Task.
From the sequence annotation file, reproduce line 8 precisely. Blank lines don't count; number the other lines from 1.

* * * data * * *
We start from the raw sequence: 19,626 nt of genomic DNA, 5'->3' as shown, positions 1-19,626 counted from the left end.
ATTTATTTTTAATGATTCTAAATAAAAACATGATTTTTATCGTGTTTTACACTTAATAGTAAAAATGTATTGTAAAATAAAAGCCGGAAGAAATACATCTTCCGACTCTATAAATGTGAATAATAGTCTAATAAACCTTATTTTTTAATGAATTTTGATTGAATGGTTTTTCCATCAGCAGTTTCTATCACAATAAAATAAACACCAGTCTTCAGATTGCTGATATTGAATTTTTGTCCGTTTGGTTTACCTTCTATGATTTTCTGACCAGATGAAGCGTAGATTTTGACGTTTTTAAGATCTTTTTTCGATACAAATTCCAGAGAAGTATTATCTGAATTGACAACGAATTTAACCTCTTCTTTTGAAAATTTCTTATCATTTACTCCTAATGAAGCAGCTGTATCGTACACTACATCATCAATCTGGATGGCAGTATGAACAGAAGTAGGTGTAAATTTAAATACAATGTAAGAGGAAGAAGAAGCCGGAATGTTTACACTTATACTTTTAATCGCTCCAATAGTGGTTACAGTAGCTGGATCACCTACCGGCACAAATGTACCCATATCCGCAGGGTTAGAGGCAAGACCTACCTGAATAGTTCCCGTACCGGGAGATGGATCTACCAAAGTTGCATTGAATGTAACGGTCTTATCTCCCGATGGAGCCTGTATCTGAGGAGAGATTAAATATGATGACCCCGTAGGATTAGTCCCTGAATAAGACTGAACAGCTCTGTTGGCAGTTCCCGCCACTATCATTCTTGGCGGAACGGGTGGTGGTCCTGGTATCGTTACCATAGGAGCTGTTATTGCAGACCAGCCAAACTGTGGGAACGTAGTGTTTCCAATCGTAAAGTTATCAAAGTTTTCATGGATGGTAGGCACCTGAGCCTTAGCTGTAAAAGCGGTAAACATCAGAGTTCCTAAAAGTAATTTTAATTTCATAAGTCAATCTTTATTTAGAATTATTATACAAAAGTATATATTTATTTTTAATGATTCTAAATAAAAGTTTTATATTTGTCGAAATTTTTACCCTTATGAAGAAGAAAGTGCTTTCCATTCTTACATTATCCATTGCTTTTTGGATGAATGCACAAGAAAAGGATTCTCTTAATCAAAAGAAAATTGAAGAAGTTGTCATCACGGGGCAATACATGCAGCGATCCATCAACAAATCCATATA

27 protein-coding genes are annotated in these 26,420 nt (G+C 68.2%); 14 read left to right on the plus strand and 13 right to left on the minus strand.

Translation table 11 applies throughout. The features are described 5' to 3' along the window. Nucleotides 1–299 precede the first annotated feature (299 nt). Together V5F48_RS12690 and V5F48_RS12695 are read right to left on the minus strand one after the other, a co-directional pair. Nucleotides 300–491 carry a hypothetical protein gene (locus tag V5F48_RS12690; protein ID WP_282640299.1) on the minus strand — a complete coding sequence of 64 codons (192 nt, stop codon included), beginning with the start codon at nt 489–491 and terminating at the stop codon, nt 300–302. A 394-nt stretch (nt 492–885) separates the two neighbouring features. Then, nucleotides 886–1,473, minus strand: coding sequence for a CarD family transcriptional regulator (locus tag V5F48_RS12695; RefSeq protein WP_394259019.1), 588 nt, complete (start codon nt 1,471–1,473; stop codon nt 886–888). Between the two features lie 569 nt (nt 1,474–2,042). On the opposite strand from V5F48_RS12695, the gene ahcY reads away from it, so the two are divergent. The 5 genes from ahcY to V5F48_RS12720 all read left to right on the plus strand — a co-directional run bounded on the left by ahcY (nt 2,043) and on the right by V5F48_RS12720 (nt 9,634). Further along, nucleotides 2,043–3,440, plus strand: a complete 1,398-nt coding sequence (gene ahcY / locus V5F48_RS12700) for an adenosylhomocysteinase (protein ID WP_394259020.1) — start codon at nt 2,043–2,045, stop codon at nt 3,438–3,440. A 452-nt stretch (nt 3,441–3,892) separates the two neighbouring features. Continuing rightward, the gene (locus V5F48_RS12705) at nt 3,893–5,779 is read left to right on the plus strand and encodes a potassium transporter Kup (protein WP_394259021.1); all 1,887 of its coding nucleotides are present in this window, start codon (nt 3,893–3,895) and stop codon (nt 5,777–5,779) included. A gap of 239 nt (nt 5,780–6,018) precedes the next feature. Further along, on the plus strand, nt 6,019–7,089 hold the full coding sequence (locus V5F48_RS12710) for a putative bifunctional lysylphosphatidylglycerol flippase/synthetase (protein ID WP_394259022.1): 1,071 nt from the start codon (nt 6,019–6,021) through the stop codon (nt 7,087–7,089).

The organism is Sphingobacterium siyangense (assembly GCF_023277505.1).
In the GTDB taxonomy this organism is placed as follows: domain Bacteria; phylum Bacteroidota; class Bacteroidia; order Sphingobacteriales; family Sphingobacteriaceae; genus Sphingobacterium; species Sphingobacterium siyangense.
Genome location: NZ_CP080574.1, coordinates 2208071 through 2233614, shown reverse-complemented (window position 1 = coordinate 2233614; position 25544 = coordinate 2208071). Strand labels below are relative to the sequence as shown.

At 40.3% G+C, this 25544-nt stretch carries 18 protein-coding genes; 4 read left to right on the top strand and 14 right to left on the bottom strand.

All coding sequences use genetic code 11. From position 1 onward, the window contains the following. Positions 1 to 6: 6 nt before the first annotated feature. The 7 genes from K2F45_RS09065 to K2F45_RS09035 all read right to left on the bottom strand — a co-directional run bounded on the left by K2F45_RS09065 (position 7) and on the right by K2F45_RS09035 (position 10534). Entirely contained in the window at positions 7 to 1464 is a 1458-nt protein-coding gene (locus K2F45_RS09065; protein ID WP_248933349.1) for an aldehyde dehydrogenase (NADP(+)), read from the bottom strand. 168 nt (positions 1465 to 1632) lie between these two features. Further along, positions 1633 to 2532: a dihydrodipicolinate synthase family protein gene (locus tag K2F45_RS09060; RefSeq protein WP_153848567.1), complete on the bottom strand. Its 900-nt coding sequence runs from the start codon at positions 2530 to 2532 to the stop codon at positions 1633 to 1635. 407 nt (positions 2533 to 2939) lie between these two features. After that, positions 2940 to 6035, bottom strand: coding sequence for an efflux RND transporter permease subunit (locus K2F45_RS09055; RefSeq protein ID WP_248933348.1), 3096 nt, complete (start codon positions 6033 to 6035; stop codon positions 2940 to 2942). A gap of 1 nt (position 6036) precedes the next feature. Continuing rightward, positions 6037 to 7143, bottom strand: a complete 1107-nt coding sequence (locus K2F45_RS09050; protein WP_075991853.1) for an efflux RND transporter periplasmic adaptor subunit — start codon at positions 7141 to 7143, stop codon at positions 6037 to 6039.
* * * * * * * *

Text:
At 40.3% G+C, this 25544-nt stretch carries 18 protein-coding genes; 4 read left to right on the top strand and 14 right to left on the bottom strand.